A Tale Of Two Mortgages

A Tale Of Two Mortgages

Why the Big Banks Should Get OUT of the Conventional Mortgage Business

We are in the real estate business in Charlotte NC,  home of Bank of America and the eastern headquarters of Wells Fargo, major banks with large mortgage departments. Last summer, we had Image title three loans that began with big banks and they utterly failed their applicants, our buyers. All were left high and dry days before their closing, in one case it was their own employee!  In each case strong local lenders came to the rescue, took the same application, made some minor adjustments, and wrote the loans, closing in one day delay’s on 10, 12 and 14 day timelines, supersonic speeds in world of mortgage lending!


One Big Bank employee hoped to take advantage of his employer discount on closing costs and rates, and was proceeding happily along with the purchase of his Providence Plantation home. About 30 days in, long after his pre-approval, application, appraisal, etc..  I received a call from him, I was expecting to hear he had approval. Instead, he told me that his employer would not write his loan, and there was a seemingly insurmountable obstacle, and he didn't think he could buy the house.


In a North Carolina home purchase, we have a due diligence period that represents the financing contingency. Making matters worse for this buyer-borrower, his due diligence had expired several days before, leaving his $10,000 deposit fully at risk. That was a kick in the stomach!


As I listened it seemed impossible: he worked for the bank, they knew his income and his credit. They had reviewed his income and credit which with a FICO in the upper-700’s was stratospheric. So what was the problem?


The problem centered on his ex-wife who had remarried in January. He hadn't paid an alimony payment since her re-marriage (5 months before) however the Big Bank demanded proof she had re-married, specifically a certified copy of her marriage license, so they would not have to count the “alimony” as a debt against his income.


This proved problematic on several fronts, first she was un-cooperative, 2nd, he did not know where she got married, and 3rd once he discovered where she got married, he found the local authorities only gave certified marriage license copies to the folks being married, not the ex’s.  And she was not cooperating.


What made this such a big problem for his employer the very Big Bank? The Big Bank was planning on selling this loan. With alimony payments included (even though he wasn’t paying them)  his income did not fit the Fannie Mae purchase guidelines exactly, it fell outside the bank’s  rigid  box, therefore he was disqualified. If they had to count the alimony then they couldn’t sell the loan. If they couldn't sell the loan, they were not going to write the loan. Employee benefit and discount? Too bad. Losing his earnest money? They were “truly” sorry.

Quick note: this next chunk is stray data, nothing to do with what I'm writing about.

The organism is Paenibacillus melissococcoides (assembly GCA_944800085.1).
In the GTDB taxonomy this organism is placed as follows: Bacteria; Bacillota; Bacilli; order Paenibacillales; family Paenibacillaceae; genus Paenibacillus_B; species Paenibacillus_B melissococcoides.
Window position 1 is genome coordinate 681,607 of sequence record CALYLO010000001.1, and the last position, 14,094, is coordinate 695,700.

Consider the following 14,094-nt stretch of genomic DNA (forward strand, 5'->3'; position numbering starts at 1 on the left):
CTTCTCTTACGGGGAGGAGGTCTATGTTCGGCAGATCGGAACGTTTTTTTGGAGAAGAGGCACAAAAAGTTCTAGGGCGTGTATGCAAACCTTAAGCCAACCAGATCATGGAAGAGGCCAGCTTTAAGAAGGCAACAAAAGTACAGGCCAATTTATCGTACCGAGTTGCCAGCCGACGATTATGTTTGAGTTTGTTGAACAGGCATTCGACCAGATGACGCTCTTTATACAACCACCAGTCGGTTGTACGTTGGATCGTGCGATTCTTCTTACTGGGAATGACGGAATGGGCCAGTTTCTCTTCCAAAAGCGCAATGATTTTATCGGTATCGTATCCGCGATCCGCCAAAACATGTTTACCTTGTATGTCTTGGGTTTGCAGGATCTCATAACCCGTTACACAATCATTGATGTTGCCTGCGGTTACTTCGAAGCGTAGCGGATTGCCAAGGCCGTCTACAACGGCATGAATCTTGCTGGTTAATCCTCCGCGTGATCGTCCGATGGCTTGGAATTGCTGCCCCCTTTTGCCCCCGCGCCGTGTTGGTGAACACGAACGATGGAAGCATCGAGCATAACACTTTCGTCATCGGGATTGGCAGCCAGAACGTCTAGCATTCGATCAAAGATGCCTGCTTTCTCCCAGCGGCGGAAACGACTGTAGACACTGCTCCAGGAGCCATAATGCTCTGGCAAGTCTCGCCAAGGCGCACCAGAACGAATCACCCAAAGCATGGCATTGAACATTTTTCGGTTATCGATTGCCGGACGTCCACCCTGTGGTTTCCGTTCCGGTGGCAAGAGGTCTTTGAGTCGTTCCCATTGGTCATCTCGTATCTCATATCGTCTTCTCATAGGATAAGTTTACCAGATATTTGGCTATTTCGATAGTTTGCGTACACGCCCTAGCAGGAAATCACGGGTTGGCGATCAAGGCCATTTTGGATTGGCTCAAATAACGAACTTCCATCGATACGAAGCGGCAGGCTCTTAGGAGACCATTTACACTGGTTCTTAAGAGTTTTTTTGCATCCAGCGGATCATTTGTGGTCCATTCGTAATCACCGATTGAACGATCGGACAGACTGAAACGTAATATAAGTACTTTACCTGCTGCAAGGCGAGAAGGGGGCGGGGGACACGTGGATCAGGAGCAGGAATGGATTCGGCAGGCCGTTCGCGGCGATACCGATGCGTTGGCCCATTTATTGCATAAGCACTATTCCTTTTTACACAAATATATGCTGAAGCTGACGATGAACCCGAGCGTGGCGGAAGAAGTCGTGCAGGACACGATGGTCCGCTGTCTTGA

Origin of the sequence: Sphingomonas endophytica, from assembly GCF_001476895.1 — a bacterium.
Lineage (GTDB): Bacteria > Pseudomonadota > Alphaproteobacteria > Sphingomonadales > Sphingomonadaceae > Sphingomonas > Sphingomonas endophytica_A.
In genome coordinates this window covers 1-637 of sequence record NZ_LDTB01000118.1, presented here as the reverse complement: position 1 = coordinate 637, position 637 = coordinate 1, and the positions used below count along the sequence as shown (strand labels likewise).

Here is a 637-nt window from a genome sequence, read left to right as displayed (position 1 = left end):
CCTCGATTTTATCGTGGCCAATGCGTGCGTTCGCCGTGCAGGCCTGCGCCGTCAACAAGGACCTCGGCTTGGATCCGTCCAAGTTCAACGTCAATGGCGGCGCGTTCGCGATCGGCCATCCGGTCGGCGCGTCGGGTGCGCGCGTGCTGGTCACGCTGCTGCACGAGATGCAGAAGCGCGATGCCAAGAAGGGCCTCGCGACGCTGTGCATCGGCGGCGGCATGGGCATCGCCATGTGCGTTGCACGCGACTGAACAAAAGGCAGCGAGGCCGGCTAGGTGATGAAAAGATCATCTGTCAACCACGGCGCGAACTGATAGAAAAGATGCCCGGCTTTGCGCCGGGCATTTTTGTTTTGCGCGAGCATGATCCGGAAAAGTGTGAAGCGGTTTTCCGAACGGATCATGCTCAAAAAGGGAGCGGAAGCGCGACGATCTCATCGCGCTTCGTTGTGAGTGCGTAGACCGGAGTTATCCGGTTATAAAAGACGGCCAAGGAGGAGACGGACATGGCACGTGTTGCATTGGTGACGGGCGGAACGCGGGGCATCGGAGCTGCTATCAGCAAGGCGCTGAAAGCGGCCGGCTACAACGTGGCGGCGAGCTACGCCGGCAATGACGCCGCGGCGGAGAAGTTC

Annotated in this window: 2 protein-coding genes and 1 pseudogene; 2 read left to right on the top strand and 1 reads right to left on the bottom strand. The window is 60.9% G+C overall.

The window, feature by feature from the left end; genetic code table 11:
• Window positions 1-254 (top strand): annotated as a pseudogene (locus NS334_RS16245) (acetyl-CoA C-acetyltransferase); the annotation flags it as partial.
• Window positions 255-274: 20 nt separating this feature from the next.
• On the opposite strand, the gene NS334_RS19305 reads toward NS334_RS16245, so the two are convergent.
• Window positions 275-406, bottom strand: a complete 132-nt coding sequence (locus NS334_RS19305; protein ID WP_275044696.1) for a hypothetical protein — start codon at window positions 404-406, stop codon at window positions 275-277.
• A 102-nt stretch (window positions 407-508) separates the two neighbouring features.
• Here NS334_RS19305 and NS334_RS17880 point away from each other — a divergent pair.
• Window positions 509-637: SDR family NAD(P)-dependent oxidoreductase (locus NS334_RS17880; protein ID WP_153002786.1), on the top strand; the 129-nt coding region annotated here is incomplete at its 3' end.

I called the local owner of Fairway Independent Mortgage and discussed his situation. He understood the underwriting guidelines better than the Big Bank, and he told me he was 90% certain the problem was solvable, and he’d know 100% by day’s end. He called me back about 6 pm, and said, have him apply. Twelve days later my client closed on his property with a competitive rate and a smile on his face.


Fairway’s only business is mortgages, they know the rules better, and they only make money when they write mortgages.   Their commitment shows.


And that was just the first, we had two more home buyers start their process with the Big Banks, the two locals and one from New York named after a famous early 20th century banker. In all three cases they were promised better rates. 


The Big Banks wrote pre-approvals, took their application fees, demanded and received all the required mortgage paperwork, only to let the borrower-buyer down at the last stage, not by charging them a higher rate, but by not being able to write the loan. 


Since the mortgage crisis of 2008, the rules of mortgage underwriting have changed, mostly for the better, but they have made the approval process ever more complicated requiring a level of skill and commitment the Big Bank salaried employee just doesn't have… if it is easy, they write it, if it isn't perfect in every way, give it to the shredder!   Seriously! And when they are able to write the loan, and it comes to closing on time, it seems like their bank’s middle name is “We’ll close when we get to it.” There are just endless avenues of frustration at the Big Bank for the borrower and their Agent.


That is why I believe within 5 years, most of the Big Banks will not be underwriting conventional mortgages.  They will come to realize they aren't cut out for this and they are hurting their brand with so many mortgage underwriting failures. I should add that the big banks do a good job on the large loan, over $750,000 or $1M, but that's not the norm. 


Thankfully I have strong and dedicated local lenders willing to step in and do the job, take the time to make the applications work, communicate, write loans to qualified borrowers, and close on time.


Connie Massetti Headshot
Author:
Phone: 704-340-5967
Dated: February 25th 2015
Views: 451
About Connie: Licensed agent assistant who coordinates with McDonald Group clients and agents during all aspects o...

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